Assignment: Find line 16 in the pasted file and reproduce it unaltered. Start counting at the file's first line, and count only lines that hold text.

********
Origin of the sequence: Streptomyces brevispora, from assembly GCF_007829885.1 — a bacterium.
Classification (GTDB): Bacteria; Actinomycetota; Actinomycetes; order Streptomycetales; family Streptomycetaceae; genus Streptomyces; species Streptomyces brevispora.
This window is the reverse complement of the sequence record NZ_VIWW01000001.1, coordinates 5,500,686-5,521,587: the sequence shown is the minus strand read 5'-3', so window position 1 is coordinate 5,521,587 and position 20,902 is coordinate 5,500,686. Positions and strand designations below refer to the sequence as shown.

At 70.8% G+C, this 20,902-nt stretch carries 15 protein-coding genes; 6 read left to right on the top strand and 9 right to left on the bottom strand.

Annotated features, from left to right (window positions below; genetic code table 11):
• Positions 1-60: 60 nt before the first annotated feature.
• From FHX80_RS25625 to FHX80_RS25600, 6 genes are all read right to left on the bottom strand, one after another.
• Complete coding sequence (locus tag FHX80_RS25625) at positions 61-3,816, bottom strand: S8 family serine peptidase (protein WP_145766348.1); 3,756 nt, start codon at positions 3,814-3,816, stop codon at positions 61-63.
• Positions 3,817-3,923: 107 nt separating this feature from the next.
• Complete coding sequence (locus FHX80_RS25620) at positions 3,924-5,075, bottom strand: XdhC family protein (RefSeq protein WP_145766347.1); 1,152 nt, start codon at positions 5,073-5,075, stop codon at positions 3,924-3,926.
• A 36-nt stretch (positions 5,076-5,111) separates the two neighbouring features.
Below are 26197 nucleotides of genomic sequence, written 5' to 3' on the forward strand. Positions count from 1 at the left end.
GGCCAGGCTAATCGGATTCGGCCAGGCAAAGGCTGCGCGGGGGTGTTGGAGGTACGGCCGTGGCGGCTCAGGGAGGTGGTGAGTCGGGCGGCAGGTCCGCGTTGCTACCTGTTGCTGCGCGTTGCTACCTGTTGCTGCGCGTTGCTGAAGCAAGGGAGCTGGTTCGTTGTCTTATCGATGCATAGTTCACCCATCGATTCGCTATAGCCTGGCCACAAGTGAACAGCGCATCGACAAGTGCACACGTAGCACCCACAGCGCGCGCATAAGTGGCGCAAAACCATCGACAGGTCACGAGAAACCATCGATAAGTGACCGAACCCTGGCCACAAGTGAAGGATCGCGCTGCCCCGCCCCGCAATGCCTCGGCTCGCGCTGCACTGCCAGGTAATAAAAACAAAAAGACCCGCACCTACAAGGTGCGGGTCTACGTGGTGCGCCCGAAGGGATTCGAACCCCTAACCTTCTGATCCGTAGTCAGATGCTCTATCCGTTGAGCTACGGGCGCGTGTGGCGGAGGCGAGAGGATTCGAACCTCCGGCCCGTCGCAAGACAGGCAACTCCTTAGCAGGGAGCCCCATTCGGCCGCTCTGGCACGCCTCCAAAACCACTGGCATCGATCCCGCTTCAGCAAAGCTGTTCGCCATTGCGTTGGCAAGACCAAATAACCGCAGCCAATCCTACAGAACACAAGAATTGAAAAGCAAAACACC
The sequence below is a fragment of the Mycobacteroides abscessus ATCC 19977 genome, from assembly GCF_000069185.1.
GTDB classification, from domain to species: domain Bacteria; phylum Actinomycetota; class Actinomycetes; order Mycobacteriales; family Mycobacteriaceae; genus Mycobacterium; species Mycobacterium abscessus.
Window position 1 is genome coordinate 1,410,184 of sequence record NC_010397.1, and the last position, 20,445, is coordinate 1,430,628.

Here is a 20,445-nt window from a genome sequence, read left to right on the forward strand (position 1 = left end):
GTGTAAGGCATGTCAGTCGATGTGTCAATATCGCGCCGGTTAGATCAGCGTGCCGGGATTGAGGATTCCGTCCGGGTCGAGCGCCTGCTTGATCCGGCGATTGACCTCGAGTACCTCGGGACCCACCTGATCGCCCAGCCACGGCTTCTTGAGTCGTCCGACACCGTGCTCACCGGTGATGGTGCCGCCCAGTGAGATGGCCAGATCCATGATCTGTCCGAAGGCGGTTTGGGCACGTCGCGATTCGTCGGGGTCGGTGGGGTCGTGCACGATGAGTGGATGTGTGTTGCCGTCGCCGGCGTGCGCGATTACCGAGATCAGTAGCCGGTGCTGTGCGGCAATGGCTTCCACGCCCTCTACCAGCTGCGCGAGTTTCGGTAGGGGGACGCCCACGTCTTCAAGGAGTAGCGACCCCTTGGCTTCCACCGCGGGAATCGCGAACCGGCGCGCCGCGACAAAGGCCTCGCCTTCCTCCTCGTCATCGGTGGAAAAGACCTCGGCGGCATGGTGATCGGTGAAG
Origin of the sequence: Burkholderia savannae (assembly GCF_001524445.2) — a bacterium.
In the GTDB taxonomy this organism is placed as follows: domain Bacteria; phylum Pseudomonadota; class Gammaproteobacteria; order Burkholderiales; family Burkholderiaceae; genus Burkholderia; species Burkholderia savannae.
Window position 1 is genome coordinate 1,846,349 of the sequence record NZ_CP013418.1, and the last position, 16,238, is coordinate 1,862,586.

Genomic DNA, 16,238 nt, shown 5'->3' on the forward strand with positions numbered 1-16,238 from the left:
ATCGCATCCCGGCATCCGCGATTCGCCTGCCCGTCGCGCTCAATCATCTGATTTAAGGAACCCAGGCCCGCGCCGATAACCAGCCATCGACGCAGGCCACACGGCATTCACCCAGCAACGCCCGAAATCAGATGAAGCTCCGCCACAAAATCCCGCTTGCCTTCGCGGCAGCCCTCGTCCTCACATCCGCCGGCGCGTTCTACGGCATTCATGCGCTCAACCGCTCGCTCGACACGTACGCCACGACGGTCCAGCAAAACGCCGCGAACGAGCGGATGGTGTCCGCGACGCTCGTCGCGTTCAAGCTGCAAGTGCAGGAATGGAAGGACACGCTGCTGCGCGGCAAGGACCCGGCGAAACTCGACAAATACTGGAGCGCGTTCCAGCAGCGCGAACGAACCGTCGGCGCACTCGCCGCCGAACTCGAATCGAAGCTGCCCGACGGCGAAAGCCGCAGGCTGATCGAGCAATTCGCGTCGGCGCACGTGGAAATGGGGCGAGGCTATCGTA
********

Window position 1 is genome coordinate 1,410,184 of sequence record NC_010397.1, and the last position, 20,445, is coordinate 1,430,628.